The Cardsharp, designed by Iain Sinclair, is a nifty, little pocket knife that folds as flat as a card. It's less weighty and bulky in your pocket than other foldable knives, but promises cutting power like a scalpel. When we covered the Cardsharp2 back in 2012, it was a stainless steel blade integrated in a polypropylene body. Now it's received a full metal jacket.

The Cardsharp4 makes use of a 2 mm-thick aluminum casing, which Iain Sinclair says adds robustness and strength. The updated knife also has a two-stage Zytel locking mechanism to prevent accidental opening. The new design adds a little weight compared to past models, but at 24 g (less than an ounce), it won't exactly be cumbersome.

As was true with the Cardsharp2, the 2.5-in (65-mm) stainless steel blade is ready to slice and dice with just three folds. The blade technology was originally designed for the medical industry, and while you might not be doing much out-of-pocket surgery in the future, that background makes it sharp enough for all kinds of tasks, including food preparation and cutting through automobile seat belts in an emergency.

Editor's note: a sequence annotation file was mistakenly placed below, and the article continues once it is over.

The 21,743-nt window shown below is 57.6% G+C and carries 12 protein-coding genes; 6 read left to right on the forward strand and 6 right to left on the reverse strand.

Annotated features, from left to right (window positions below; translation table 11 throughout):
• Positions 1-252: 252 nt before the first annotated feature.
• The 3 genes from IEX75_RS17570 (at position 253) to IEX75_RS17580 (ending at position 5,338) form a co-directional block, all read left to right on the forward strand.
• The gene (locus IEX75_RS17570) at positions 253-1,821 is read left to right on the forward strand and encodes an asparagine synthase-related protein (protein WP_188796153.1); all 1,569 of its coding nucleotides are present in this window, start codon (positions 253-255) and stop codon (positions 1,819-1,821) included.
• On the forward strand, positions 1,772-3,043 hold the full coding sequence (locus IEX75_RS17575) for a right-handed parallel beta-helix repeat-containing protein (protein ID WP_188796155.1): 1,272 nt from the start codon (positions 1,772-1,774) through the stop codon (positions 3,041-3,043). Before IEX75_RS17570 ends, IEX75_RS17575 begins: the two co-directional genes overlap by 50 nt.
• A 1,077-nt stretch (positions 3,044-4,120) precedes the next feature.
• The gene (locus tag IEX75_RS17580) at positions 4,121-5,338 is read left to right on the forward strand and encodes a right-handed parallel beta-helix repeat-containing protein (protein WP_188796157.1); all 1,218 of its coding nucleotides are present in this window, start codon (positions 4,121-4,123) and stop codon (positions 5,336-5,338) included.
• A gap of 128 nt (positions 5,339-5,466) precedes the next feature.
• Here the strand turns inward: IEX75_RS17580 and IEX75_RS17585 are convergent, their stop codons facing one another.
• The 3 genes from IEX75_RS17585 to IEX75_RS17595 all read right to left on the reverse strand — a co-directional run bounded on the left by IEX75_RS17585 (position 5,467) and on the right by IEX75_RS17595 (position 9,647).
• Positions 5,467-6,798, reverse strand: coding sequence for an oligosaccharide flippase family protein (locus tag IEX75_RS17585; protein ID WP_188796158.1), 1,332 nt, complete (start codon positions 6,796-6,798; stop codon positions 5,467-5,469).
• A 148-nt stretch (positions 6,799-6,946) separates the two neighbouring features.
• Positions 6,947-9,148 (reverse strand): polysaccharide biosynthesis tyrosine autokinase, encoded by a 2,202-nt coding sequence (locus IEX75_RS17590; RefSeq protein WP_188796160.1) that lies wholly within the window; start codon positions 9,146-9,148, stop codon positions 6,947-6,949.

On the negative side, the new build has more than tripled the price over the Cardsharp2. The Cardsharp4 retails for US$90. Older, less expensive models are still available for order.

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